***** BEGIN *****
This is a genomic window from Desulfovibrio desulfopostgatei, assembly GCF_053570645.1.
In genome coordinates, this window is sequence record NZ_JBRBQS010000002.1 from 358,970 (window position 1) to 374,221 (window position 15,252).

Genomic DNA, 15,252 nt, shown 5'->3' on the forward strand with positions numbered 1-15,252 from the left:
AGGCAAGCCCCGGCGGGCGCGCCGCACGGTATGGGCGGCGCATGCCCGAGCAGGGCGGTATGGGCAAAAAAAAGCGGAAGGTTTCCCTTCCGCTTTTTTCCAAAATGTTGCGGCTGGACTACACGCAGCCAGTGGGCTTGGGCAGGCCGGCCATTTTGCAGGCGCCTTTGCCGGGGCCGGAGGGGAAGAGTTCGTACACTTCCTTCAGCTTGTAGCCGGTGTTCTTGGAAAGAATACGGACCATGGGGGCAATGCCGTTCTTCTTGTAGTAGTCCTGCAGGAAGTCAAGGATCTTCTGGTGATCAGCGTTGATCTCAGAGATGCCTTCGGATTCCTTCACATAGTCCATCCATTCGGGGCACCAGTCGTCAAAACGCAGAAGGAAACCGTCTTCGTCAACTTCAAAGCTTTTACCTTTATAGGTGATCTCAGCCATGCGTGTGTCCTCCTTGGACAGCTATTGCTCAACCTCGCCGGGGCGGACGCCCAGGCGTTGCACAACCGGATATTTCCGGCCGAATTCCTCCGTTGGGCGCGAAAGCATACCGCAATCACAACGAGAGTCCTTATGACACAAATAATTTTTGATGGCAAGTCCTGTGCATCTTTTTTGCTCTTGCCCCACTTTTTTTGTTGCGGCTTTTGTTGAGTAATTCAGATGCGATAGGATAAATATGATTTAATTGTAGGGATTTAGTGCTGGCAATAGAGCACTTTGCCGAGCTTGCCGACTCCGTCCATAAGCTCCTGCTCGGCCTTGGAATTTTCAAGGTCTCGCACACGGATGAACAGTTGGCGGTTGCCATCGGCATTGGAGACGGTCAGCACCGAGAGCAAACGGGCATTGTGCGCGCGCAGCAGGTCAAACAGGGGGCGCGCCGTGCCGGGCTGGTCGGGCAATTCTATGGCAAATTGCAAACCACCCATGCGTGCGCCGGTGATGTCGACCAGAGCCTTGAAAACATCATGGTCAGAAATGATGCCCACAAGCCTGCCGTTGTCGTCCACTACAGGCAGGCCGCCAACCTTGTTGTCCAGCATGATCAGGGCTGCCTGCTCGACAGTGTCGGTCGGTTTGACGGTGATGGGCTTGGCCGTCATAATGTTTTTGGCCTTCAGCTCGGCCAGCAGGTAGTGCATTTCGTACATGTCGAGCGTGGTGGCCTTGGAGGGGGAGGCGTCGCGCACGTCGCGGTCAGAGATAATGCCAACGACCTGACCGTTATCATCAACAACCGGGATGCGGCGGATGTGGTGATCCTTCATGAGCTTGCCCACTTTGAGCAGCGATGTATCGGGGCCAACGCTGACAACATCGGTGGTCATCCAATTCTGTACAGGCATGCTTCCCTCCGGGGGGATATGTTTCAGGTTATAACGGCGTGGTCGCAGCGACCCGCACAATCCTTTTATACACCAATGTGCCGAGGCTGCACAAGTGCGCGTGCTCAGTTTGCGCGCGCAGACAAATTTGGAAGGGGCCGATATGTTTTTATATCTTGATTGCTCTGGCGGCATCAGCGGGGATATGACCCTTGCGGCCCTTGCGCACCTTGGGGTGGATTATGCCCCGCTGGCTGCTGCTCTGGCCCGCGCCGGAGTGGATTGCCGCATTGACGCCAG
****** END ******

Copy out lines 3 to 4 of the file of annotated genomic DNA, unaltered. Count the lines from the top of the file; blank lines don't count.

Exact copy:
Genomic DNA, 15,252 nt, shown 5'->3' on the forward strand with positions numbered 1-15,252 from the left:
AGGCAAGCCCCGGCGGGCGCGCCGCACGGTATGGGCGGCGCATGCCCGAGCAGGGCGGTATGGGCAAAAAAAAGCGGAAGGTTTCCCTTCCGCTTTTTTCCAAAATGTTGCGGCTGGACTACACGCAGCCAGTGGGCTTGGGCAGGCCGGCCATTTTGCAGGCGCCTTTGCCGGGGCCGGAGGGGAAGAGTTCGTACACTTCCTTCAGCTTGTAGCCGGTGTTCTTGGAAAGAATACGGACCATGGGGGCAATGCCGTTCTTCTTGTAGTAGTCCTGCAGGAAGTCAAGGATCTTCTGGTGATCAGCGTTGATCTCAGAGATGCCTTCGGATTCCTTCACATAGTCCATCCATTCGGGGCACCAGTCGTCAAAACGCAGAAGGAAACCGTCTTCGTCAACTTCAAAGCTTTTACCTTTATAGGTGATCTCAGCCATGCGTGTGTCCTCCTTGGACAGCTATTGCTCAACCTCGCCGGGGCGGACGCCCAGGCGTTGCACAACCGGATATTTCCGGCCGAATTCCTCCGTTGGGCGCGAAAGCATACCGCAATCACAACGAGAGTCCTTATGACACAAATAATTTTTGATGGCAAGTCCTGTGCATCTTTTTTGCTCTTGCCCCACTTTTTTTGTTGCGGCTTTTGTTGAGTAATTCAGATGCGATAGGATAAATATGATTTAATTGTAGGGATTTAGTGCTGGCAATAGAGCACTTTGCCGAGCTTGCCGACTCCGTCCATAAGCTCCTGCTCGGCCTTGGAATTTTCAAGGTCTCGCACACGGATGAACAGTTGGCGGTTGCCATCGGCATTGGAGACGGTCAGCACCGAGAGCAAACGGGCATTGTGCGCGCGCAGCAGGTCAAACAGGGGGCGCGCCGTGCCGGGCTGGTCGGGCAATTCTATGGCAAATTGCAAACCACCCATGCGTGCGCCGGTGATGTCGACCAGAGCCTTGAAAACATCATGGTCAGAAATGATGCCCACAAGCCTGCCGTTGTCGTCCACTACAGGCAGGCCGCCAACCTTGTTGTCCAGCATGATCAGGGCTGCCTGCTCGACAGTGTCGGTCGGTTTGACGGTGATGGGCTTGGCCGTCATAATGTTTTTGGCCTTCAGCTCGGCCAGCAGGTAGTGCATTTCGTACATGTCGAGCGTGGTGGCCTTGGAGGGGGAGGCGTCGCGCACGTCGCGGTCAGAGATAATGCCAACGACCTGACCGTTATCATCAACAACCGGGATGCGGCGGATGTGGTGATCCTTCATGAGCTTGCCCACTTTGAGCAGCGATGTATCGGGGCCAACGCTGACAACATCGGTGGTCATCCAATTCTGTACAGGCATGCTTCCCTCCGGGGGGATATGTTTCAGGTTATAACGGCGTGGTCGCAGCGACCCGCACAATCCTTTTATACACCAATGTGCCGAGGCTGCACAAGTGCGCGTGCTCAGTTTGCGCGCGCAGACAAATTTGGAAGGGGCCGATATGTTTTTATATCTTGATTGCTCTGGCGGCATCAGCGGGGATATGACCCTTGCGGCCCTTGCGCACCTTGGGGTGGATTATGCCCCGCTGGCTGCTGCTCTGGCCCGCGCCGGAGTGGATTGCCGCATTGACGCCAG